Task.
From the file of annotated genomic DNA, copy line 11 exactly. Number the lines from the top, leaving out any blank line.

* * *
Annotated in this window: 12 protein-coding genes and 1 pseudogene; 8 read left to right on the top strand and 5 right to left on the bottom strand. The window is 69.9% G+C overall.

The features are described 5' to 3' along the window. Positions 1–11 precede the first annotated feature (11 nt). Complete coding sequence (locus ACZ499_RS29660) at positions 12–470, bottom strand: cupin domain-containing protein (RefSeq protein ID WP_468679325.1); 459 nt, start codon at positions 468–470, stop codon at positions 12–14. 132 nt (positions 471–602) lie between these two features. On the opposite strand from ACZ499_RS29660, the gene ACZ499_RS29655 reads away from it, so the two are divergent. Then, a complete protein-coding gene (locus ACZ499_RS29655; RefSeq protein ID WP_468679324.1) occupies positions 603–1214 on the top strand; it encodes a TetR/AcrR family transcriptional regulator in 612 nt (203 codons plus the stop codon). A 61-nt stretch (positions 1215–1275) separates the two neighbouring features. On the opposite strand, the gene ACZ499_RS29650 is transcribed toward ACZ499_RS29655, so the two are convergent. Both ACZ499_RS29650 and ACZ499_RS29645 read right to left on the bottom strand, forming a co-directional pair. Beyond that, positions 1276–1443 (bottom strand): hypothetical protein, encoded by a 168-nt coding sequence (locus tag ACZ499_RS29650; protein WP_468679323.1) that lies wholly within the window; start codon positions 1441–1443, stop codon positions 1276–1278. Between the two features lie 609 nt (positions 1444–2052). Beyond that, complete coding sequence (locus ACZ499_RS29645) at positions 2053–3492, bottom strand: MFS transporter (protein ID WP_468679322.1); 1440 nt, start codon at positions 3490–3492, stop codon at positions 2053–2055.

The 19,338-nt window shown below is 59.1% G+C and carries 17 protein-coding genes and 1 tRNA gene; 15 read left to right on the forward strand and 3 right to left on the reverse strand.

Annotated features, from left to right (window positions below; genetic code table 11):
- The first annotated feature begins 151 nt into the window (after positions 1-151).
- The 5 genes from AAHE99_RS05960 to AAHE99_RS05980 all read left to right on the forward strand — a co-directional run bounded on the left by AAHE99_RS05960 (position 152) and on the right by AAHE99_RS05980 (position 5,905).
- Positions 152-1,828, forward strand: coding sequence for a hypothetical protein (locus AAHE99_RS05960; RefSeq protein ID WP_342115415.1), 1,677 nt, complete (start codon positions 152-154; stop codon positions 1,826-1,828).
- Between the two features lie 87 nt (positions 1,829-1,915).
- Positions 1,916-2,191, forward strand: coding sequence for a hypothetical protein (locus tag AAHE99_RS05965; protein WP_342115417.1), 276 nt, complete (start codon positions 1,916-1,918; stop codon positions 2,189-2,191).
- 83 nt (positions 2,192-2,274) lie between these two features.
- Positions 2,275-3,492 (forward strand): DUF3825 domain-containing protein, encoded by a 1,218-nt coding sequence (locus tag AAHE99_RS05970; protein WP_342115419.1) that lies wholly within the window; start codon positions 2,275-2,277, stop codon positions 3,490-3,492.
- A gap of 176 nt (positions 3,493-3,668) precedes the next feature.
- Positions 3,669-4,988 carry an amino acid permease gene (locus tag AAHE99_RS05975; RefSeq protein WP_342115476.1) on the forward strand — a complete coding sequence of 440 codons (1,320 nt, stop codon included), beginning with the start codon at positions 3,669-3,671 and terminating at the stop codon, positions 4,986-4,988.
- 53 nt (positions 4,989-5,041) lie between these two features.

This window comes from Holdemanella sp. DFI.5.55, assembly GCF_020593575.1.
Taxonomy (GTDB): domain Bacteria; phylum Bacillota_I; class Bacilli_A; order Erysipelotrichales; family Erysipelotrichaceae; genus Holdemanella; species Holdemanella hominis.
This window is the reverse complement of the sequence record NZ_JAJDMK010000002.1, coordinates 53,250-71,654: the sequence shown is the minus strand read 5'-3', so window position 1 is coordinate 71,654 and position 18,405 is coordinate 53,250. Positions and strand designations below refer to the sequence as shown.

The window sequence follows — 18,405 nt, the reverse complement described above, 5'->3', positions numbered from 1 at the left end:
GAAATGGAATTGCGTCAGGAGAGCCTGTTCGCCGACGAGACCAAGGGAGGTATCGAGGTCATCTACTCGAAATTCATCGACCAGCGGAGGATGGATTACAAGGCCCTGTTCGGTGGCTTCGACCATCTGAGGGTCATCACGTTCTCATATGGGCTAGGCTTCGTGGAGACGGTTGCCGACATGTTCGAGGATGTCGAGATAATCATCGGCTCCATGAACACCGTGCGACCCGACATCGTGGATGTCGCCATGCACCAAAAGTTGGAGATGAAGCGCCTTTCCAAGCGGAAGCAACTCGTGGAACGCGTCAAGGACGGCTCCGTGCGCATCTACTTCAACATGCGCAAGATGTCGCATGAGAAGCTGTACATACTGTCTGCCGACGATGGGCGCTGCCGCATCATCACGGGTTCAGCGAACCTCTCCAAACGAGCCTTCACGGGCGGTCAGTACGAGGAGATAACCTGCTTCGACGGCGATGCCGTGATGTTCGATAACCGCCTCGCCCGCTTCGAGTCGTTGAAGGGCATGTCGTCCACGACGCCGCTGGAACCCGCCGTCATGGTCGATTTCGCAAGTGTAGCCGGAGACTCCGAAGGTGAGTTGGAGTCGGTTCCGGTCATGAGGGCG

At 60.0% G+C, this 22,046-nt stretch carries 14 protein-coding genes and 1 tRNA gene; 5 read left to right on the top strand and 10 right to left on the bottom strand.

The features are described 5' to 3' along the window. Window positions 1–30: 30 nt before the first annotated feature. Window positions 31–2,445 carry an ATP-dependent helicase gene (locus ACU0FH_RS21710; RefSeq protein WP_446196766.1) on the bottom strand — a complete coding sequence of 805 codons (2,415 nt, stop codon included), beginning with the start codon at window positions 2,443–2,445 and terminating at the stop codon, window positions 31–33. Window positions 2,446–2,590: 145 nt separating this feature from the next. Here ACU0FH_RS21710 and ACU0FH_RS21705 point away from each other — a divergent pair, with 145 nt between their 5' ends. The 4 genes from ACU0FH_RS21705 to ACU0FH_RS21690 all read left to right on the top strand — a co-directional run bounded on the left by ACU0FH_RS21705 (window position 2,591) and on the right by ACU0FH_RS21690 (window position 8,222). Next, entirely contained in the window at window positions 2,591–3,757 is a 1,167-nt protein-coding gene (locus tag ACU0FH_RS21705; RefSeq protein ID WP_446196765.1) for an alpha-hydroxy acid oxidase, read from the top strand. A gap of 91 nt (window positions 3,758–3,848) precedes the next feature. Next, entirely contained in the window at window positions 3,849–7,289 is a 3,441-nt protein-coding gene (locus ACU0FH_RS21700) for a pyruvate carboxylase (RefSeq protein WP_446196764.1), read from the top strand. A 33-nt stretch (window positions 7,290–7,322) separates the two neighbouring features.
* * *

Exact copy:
- Positions 2,275-3,492 (forward strand): DUF3825 domain-containing protein, encoded by a 1,218-nt coding sequence (locus tag AAHE99_RS05970; protein WP_342115419.1) that lies wholly within the window; start codon positions 2,275-2,277, stop codon positions 3,490-3,492.